Teaching | WiSe20/21 Project

Data Perspectives.

Physical Representations of Everyday Data

TEI2022 Full Paper

Set-up of the research

Since the beginning of time, humankind has been generating data. From cave paintings, stories, sculptures, pictures, social media posts, to the notion of the ‘quantified self’: our data generation has become faster, easier, and more ubiquitous. But what can we do with all this data? What to do with the data which we are generating ourselves in our everyday lives? And how can we represent this data?

These questions formed the basis for the project we taught at the Bauhaus-Universität Weimar, in which students were challenged to explore, visualise, physicalise (represent in physical form), and discuss data in and from their everyday lives. In order to do so, students had to make 5 weekly data diaries, in which they captured a data source from their daily lives. For the final challenge, students had to create one functional, shape-changing physicalisation. These journeys through the Data Diaries and the final creations proofed to be so rich, that we decided to analyse the work of our students, which resulted in a full-paper for the Tangible Embedded and Embodied Interaction (TEI) conference, 2022.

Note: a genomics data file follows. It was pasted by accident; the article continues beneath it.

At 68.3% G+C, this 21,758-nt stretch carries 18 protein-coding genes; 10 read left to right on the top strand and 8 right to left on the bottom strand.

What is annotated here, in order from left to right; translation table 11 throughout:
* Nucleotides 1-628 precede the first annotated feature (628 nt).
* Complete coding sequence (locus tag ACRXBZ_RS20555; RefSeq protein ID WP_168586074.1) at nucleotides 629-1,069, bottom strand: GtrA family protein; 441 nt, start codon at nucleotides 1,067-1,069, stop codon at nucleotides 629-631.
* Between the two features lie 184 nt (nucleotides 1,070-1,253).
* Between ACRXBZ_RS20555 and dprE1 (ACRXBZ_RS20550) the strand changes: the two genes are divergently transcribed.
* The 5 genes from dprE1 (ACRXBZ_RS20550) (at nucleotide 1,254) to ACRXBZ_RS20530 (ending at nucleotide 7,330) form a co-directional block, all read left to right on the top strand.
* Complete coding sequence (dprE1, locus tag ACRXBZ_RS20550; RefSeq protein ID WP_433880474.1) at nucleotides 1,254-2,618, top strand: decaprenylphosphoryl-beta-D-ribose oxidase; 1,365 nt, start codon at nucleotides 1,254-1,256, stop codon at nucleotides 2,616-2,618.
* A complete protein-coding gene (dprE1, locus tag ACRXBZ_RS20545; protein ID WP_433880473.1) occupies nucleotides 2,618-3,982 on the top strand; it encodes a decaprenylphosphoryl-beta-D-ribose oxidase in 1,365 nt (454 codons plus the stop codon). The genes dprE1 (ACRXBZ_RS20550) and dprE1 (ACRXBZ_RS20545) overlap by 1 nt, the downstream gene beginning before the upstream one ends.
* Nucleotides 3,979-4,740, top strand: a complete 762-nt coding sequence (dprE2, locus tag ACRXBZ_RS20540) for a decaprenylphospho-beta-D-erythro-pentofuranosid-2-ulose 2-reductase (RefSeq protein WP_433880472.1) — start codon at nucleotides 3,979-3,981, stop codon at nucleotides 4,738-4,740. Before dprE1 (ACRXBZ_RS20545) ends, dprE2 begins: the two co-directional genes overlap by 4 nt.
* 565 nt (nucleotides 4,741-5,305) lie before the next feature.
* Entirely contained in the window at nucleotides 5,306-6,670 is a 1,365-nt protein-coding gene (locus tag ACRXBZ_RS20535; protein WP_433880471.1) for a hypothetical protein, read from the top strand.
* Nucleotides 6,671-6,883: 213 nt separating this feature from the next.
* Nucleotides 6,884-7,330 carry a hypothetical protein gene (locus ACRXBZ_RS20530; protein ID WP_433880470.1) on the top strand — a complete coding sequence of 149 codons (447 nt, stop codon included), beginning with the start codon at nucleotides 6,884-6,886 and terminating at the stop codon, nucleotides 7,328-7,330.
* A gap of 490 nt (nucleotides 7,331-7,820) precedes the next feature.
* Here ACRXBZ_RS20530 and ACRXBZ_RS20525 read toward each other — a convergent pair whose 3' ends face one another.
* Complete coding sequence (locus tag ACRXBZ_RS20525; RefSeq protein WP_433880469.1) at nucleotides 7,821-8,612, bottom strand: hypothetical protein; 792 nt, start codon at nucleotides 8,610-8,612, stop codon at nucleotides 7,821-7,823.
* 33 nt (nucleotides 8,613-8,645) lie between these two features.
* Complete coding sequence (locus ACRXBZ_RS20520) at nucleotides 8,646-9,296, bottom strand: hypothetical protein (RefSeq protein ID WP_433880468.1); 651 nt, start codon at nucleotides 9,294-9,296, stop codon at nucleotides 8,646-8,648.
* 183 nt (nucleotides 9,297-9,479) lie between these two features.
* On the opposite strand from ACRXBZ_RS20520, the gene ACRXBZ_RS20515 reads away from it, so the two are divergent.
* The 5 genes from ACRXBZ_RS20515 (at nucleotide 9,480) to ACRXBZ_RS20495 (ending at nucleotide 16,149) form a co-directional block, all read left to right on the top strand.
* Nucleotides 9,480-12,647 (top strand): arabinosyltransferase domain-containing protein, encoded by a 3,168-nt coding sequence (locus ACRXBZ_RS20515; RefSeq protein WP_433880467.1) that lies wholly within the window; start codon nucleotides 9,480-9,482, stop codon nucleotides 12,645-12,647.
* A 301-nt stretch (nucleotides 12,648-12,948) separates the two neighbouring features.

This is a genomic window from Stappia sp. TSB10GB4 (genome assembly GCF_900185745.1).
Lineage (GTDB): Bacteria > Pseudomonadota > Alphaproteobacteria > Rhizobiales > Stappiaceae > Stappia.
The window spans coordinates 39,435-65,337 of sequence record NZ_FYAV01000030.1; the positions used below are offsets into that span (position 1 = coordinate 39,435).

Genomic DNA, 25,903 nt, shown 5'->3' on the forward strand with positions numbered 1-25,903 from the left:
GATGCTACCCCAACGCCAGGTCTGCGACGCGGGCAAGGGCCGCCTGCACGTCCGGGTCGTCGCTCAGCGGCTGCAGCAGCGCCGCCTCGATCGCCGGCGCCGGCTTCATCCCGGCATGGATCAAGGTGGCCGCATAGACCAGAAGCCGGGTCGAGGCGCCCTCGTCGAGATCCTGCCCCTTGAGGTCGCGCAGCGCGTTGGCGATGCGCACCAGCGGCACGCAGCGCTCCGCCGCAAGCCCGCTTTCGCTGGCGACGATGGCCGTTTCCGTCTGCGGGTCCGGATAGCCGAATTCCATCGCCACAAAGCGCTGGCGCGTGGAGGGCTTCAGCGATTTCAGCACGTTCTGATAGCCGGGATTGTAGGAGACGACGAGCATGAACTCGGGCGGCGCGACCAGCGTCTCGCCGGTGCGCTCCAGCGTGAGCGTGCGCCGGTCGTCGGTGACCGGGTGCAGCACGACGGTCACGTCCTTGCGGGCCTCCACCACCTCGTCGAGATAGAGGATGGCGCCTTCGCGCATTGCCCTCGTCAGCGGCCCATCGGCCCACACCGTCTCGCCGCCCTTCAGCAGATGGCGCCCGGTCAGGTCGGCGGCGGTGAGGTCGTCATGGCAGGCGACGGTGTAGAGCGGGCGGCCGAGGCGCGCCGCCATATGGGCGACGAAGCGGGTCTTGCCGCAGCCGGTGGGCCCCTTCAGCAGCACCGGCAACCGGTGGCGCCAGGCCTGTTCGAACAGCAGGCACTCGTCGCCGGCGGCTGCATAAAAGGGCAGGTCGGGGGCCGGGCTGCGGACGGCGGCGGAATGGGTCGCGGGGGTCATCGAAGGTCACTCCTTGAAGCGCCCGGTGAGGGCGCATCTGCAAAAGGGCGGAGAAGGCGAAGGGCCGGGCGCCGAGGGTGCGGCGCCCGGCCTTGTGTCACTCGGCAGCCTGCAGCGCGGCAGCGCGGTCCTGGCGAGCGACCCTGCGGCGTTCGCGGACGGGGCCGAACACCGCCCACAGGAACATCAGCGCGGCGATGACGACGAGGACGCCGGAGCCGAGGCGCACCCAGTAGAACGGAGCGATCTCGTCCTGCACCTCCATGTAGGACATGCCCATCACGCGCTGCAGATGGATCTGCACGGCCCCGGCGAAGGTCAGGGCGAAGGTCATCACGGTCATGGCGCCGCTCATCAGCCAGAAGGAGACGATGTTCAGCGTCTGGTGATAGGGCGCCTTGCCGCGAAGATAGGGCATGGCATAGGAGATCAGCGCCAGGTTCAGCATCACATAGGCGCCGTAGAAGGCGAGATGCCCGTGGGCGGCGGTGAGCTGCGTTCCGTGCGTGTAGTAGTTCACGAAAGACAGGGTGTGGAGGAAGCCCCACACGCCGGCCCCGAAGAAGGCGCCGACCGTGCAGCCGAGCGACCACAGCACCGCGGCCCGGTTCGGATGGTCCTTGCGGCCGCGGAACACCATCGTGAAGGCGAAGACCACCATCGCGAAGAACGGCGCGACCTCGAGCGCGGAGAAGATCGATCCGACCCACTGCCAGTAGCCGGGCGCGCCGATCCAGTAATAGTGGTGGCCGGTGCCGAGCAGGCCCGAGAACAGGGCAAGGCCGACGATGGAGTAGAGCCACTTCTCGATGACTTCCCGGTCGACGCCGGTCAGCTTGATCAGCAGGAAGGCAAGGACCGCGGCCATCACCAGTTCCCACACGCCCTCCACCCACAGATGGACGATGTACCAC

The paper's abstract reads as follows:
A growing body of work focuses on physicalisations based on personal, everyday data. Despite growing interest, little is known about how to educate people on their creation. We designed a teaching method of 'Data Diaries', which consists of fve representation assignments that move from visualising to physicalising personal data. The Data Diaries were used in a semester project, with the aim of creating an interactive physicalisation.We analysed the Data Diaries, written reports, and participant interviews. Our analysis shows that people need to overcome the challenge of using materiality to communicate data, which happens in four stages. Moreover, the materiality made participants realise that physicalisations do not focus on efciency and accuracy, but on the story of the data, by referring to its origin, use of personal mappings, and reduction. As physicalisations blur the line between quantitative and qualitative, designing them engenders a change in our notion of 'data'.

The video presentation can be seen below:

  • Teaching Details
  • prof. dr. Eva Hornecker | Hannes Waldschütz | Rosa van Koningsbruggen
  • Human-Computer Interaction
  • Bauhaus-Universität Weimar
  • WiSe20/21